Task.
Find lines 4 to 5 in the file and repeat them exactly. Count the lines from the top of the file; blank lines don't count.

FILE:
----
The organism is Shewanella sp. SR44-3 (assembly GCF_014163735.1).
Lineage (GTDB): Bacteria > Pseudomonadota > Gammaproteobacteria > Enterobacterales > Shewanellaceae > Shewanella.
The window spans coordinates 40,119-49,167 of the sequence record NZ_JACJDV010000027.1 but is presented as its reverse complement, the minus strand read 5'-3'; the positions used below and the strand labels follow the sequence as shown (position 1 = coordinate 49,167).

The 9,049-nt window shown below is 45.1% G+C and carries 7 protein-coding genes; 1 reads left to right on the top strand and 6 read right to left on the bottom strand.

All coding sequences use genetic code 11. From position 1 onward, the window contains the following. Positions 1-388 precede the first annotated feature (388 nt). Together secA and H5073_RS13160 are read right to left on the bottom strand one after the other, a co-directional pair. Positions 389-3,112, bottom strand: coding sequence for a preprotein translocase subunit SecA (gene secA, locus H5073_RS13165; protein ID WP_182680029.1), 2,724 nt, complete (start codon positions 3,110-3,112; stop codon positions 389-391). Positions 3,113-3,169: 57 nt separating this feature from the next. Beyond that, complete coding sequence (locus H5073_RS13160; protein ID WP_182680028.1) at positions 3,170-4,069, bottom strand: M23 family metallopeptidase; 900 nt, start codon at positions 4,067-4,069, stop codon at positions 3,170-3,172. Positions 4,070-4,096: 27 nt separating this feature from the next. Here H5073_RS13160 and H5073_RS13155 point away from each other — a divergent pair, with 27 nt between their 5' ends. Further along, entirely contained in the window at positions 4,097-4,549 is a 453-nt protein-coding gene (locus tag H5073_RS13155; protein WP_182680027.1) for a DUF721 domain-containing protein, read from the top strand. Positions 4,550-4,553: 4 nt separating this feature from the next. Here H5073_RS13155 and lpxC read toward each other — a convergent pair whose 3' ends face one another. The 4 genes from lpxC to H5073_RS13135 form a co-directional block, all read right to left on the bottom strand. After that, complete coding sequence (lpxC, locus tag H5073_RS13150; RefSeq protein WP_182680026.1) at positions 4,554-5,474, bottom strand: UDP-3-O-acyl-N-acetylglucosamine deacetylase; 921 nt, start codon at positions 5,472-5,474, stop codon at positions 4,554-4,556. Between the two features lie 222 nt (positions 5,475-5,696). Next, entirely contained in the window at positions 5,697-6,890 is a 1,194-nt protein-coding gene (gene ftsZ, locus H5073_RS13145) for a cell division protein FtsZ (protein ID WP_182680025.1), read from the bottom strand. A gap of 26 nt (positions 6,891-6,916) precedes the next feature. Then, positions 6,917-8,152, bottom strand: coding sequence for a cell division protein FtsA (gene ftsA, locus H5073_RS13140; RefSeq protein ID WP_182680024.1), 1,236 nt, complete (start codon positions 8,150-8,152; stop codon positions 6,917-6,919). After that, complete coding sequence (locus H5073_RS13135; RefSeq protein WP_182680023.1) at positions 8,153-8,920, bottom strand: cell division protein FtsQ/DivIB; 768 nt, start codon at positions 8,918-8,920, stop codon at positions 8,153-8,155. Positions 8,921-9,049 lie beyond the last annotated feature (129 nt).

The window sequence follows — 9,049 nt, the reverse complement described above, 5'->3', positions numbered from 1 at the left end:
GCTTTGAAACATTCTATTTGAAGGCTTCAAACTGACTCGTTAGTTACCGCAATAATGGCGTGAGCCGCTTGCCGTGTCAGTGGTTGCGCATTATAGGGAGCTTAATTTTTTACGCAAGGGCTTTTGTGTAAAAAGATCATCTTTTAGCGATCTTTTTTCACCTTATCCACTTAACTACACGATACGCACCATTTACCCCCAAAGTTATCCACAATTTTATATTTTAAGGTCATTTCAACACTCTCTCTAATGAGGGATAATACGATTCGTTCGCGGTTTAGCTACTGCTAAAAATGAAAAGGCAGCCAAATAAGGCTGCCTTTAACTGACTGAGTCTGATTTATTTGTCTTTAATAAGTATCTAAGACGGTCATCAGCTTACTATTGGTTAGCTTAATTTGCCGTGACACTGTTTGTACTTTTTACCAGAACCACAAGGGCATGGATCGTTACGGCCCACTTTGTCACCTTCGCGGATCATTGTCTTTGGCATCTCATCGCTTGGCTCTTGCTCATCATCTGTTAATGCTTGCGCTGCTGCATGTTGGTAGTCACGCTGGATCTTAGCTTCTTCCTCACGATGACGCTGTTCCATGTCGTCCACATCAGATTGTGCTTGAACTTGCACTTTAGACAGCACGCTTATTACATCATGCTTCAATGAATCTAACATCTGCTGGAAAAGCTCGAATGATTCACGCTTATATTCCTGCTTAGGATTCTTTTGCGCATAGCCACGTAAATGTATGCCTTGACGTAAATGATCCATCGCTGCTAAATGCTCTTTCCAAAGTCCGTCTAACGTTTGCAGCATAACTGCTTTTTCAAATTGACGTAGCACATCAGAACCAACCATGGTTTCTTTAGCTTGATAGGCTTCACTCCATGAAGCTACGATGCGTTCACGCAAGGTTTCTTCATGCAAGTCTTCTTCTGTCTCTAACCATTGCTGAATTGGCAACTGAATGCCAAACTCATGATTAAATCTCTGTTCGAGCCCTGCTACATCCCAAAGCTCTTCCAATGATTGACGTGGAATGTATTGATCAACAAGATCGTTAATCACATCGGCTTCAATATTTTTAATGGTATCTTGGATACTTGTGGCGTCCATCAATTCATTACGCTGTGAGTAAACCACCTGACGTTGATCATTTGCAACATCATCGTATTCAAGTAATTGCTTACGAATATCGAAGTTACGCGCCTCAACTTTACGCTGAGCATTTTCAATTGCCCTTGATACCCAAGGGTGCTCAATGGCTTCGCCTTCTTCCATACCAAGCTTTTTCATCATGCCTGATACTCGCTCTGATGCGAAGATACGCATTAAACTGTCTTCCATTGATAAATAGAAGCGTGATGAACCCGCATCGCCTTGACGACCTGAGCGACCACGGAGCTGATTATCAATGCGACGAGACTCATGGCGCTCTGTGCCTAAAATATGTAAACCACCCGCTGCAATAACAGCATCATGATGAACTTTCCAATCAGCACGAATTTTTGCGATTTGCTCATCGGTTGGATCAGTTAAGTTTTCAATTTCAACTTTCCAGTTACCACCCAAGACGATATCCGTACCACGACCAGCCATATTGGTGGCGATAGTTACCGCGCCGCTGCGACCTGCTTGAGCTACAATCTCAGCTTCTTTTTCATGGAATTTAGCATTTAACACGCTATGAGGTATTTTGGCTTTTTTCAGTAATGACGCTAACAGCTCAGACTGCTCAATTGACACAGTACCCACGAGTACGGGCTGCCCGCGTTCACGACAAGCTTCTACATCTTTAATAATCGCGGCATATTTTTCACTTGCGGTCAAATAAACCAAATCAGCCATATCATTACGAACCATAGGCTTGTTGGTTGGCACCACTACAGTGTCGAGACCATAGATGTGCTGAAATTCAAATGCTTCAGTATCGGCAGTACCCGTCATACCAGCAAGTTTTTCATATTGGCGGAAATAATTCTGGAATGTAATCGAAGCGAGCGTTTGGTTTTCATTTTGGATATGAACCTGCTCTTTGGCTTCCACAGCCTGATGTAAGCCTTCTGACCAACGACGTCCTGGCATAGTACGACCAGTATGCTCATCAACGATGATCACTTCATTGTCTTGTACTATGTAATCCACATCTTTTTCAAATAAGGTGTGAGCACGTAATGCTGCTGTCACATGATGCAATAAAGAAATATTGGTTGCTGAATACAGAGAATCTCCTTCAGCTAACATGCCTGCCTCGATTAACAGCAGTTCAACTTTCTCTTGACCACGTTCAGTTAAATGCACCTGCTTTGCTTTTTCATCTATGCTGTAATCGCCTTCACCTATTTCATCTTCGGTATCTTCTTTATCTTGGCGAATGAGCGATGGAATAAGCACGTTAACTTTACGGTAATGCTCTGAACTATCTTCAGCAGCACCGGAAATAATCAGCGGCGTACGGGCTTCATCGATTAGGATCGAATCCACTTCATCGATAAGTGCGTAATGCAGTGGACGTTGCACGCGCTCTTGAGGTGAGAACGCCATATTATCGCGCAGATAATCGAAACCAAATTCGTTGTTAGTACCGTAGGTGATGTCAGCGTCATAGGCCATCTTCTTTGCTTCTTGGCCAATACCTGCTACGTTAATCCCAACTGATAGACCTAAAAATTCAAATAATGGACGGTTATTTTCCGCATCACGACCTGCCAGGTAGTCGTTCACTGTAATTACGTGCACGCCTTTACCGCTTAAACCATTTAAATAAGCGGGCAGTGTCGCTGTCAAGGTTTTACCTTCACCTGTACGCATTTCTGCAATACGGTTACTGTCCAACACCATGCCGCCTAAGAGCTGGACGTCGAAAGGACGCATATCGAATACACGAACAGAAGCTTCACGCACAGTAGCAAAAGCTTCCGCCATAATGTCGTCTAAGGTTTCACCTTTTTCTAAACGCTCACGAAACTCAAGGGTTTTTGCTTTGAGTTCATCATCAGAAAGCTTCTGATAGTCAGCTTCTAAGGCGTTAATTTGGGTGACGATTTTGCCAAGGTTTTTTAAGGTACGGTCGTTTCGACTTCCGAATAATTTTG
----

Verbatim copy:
The 9,049-nt window shown below is 45.1% G+C and carries 7 protein-coding genes; 1 reads left to right on the top strand and 6 read right to left on the bottom strand.

All coding sequences use genetic code 11. From position 1 onward, the window contains the following. Positions 1-388 precede the first annotated feature (388 nt). Together secA and H5073_RS13160 are read right to left on the bottom strand one after the other, a co-directional pair. Positions 389-3,112, bottom strand: coding sequence for a preprotein translocase subunit SecA (gene secA, locus H5073_RS13165; protein ID WP_182680029.1), 2,724 nt, complete (start codon positions 3,110-3,112; stop codon positions 389-391). Positions 3,113-3,169: 57 nt separating this feature from the next. Beyond that, complete coding sequence (locus H5073_RS13160; protein ID WP_182680028.1) at positions 3,170-4,069, bottom strand: M23 family metallopeptidase; 900 nt, start codon at positions 4,067-4,069, stop codon at positions 3,170-3,172. Positions 4,070-4,096: 27 nt separating this feature from the next. Here H5073_RS13160 and H5073_RS13155 point away from each other — a divergent pair, with 27 nt between their 5' ends. Further along, entirely contained in the window at positions 4,097-4,549 is a 453-nt protein-coding gene (locus tag H5073_RS13155; protein WP_182680027.1) for a DUF721 domain-containing protein, read from the top strand. Positions 4,550-4,553: 4 nt separating this feature from the next. Here H5073_RS13155 and lpxC read toward each other — a convergent pair whose 3' ends face one another. The 4 genes from lpxC to H5073_RS13135 form a co-directional block, all read right to left on the bottom strand. After that, complete coding sequence (lpxC, locus tag H5073_RS13150; RefSeq protein WP_182680026.1) at positions 4,554-5,474, bottom strand: UDP-3-O-acyl-N-acetylglucosamine deacetylase; 921 nt, start codon at positions 5,472-5,474, stop codon at positions 4,554-4,556. Between the two features lie 222 nt (positions 5,475-5,696). Next, entirely contained in the window at positions 5,697-6,890 is a 1,194-nt protein-coding gene (gene ftsZ, locus H5073_RS13145) for a cell division protein FtsZ (protein ID WP_182680025.1), read from the bottom strand. A gap of 26 nt (positions 6,891-6,916) precedes the next feature. Then, positions 6,917-8,152, bottom strand: coding sequence for a cell division protein FtsA (gene ftsA, locus H5073_RS13140; RefSeq protein ID WP_182680024.1), 1,236 nt, complete (start codon positions 8,150-8,152; stop codon positions 6,917-6,919). After that, complete coding sequence (locus H5073_RS13135; RefSeq protein WP_182680023.1) at positions 8,153-8,920, bottom strand: cell division protein FtsQ/DivIB; 768 nt, start codon at positions 8,918-8,920, stop codon at positions 8,153-8,155. Positions 8,921-9,049 lie beyond the last annotated feature (129 nt).